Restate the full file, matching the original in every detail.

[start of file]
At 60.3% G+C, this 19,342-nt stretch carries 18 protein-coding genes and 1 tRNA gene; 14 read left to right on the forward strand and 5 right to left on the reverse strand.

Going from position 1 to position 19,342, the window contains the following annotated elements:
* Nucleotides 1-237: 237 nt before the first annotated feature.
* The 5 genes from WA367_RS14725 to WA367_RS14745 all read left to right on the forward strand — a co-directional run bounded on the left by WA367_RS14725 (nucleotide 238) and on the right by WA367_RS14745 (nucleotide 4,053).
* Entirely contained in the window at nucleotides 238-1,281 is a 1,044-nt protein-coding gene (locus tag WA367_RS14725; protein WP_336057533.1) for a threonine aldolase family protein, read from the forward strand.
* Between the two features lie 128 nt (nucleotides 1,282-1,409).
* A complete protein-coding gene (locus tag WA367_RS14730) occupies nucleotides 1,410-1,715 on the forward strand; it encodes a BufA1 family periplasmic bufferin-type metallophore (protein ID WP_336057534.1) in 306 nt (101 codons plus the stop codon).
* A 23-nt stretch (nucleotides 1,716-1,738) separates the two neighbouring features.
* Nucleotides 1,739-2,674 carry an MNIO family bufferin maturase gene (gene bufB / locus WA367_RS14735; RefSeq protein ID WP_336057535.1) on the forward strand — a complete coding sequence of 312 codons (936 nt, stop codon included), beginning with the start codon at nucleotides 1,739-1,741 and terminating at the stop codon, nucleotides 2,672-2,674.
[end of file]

At 60.3% G+C, this 19,342-nt stretch carries 18 protein-coding genes and 1 tRNA gene; 14 read left to right on the forward strand and 5 right to left on the reverse strand.

Going from position 1 to position 19,342, the window contains the following annotated elements:
* Nucleotides 1-237: 237 nt before the first annotated feature.
* The 5 genes from WA367_RS14725 to WA367_RS14745 all read left to right on the forward strand — a co-directional run bounded on the left by WA367_RS14725 (nucleotide 238) and on the right by WA367_RS14745 (nucleotide 4,053).
* Entirely contained in the window at nucleotides 238-1,281 is a 1,044-nt protein-coding gene (locus tag WA367_RS14725; protein WP_336057533.1) for a threonine aldolase family protein, read from the forward strand.
* Between the two features lie 128 nt (nucleotides 1,282-1,409).
* A complete protein-coding gene (locus tag WA367_RS14730) occupies nucleotides 1,410-1,715 on the forward strand; it encodes a BufA1 family periplasmic bufferin-type metallophore (protein ID WP_336057534.1) in 306 nt (101 codons plus the stop codon).
* A 23-nt stretch (nucleotides 1,716-1,738) separates the two neighbouring features.
* Nucleotides 1,739-2,674 carry an MNIO family bufferin maturase gene (gene bufB / locus WA367_RS14735; RefSeq protein ID WP_336057535.1) on the forward strand — a complete coding sequence of 312 codons (936 nt, stop codon included), beginning with the start codon at nucleotides 1,739-1,741 and terminating at the stop codon, nucleotides 2,672-2,674.